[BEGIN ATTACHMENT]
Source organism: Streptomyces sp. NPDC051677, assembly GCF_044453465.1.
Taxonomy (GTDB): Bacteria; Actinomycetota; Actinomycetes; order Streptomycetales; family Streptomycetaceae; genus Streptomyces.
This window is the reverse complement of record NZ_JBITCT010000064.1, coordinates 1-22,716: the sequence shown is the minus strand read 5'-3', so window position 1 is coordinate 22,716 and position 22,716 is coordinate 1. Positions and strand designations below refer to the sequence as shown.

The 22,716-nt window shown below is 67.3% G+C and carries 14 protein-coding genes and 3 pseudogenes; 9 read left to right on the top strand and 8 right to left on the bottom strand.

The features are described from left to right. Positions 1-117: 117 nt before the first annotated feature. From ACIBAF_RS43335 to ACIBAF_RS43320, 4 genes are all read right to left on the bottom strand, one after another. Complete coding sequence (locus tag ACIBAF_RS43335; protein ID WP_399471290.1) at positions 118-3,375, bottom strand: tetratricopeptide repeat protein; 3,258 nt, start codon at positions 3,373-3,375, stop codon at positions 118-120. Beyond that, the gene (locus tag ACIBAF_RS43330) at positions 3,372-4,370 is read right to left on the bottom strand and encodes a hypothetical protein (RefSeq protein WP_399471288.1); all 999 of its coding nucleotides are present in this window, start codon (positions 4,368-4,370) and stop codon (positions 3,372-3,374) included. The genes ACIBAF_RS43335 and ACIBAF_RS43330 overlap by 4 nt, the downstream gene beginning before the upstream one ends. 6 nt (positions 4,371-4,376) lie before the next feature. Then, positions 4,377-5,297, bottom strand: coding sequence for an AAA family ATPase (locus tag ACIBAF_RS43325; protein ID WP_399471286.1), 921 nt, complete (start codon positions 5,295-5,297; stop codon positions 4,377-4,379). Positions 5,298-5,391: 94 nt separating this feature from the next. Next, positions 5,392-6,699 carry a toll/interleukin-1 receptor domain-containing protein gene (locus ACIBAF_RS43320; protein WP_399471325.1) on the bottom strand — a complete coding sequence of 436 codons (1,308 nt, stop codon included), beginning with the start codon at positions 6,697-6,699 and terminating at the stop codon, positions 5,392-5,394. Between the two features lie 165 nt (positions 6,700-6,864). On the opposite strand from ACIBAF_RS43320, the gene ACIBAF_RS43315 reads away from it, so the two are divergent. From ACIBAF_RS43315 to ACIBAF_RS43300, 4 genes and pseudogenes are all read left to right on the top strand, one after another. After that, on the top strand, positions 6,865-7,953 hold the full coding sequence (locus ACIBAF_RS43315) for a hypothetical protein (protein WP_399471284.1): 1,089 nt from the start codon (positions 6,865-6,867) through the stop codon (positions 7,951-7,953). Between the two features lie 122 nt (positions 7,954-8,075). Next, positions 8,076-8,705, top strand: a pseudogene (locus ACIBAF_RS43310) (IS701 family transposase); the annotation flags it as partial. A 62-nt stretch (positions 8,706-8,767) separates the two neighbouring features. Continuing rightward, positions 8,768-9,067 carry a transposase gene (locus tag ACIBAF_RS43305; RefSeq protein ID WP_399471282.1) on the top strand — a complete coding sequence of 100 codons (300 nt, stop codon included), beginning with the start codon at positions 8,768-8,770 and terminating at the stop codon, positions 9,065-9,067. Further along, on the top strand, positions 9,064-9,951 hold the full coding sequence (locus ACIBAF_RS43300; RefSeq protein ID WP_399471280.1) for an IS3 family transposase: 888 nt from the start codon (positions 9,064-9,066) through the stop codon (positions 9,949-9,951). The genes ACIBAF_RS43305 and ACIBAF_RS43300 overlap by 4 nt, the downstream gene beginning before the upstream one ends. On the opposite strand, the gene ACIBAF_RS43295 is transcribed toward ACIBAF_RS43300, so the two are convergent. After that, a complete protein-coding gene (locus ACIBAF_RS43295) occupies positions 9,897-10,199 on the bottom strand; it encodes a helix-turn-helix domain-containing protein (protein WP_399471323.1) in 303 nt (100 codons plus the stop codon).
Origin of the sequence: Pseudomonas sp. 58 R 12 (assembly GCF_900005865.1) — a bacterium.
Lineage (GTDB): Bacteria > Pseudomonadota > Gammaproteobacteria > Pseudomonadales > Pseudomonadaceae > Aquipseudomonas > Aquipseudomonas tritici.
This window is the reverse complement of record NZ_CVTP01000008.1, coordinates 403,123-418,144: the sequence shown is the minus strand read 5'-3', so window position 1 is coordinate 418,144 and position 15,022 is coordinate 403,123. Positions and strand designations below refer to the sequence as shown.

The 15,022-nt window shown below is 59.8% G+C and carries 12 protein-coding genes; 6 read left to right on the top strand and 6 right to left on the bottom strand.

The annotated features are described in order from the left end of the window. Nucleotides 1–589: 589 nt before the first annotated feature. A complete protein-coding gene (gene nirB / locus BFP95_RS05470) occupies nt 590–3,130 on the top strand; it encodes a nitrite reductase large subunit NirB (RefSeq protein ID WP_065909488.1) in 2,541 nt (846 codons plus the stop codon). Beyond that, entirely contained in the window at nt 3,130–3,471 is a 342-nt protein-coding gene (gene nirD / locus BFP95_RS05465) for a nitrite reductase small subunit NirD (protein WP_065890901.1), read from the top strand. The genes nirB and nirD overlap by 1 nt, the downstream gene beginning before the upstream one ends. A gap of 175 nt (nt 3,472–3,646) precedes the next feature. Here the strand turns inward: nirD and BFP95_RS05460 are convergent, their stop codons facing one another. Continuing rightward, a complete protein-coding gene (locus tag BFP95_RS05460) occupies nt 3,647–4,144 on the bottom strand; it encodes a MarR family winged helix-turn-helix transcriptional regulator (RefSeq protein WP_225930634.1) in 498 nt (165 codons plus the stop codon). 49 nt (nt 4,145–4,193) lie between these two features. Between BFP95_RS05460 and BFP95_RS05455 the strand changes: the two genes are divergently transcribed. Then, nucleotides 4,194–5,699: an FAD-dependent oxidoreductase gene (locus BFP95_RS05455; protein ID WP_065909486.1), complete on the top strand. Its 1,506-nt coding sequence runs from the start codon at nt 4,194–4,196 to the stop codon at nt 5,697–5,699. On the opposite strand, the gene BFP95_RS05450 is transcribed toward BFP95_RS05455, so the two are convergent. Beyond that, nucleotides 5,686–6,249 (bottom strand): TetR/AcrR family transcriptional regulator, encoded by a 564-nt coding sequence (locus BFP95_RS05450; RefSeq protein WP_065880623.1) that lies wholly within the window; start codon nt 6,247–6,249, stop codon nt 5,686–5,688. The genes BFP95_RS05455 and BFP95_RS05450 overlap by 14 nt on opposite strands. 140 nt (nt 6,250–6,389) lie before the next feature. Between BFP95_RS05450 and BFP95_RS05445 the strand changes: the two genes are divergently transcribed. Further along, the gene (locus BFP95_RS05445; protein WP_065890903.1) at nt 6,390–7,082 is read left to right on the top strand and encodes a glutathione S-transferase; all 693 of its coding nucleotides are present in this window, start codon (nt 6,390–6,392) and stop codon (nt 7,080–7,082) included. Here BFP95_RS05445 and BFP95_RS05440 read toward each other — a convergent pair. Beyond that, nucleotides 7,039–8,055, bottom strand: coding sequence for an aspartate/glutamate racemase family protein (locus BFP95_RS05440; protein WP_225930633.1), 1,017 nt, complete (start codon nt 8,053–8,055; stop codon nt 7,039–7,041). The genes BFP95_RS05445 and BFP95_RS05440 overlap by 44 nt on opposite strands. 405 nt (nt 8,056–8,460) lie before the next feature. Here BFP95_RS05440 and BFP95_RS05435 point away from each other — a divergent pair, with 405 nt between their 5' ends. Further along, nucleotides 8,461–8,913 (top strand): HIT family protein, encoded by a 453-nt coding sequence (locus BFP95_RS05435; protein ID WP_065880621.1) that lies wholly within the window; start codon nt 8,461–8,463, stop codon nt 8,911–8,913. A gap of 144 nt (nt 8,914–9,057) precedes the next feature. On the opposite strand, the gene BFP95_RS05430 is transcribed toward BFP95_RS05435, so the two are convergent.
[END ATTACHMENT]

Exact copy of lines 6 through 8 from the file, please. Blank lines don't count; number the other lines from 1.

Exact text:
Origin of the sequence: Pseudomonas sp. 58 R 12 (assembly GCF_900005865.1) — a bacterium.
Lineage (GTDB): Bacteria > Pseudomonadota > Gammaproteobacteria > Pseudomonadales > Pseudomonadaceae > Aquipseudomonas > Aquipseudomonas tritici.
This window is the reverse complement of record NZ_CVTP01000008.1, coordinates 403,123-418,144: the sequence shown is the minus strand read 5'-3', so window position 1 is coordinate 418,144 and position 15,022 is coordinate 403,123. Positions and strand designations below refer to the sequence as shown.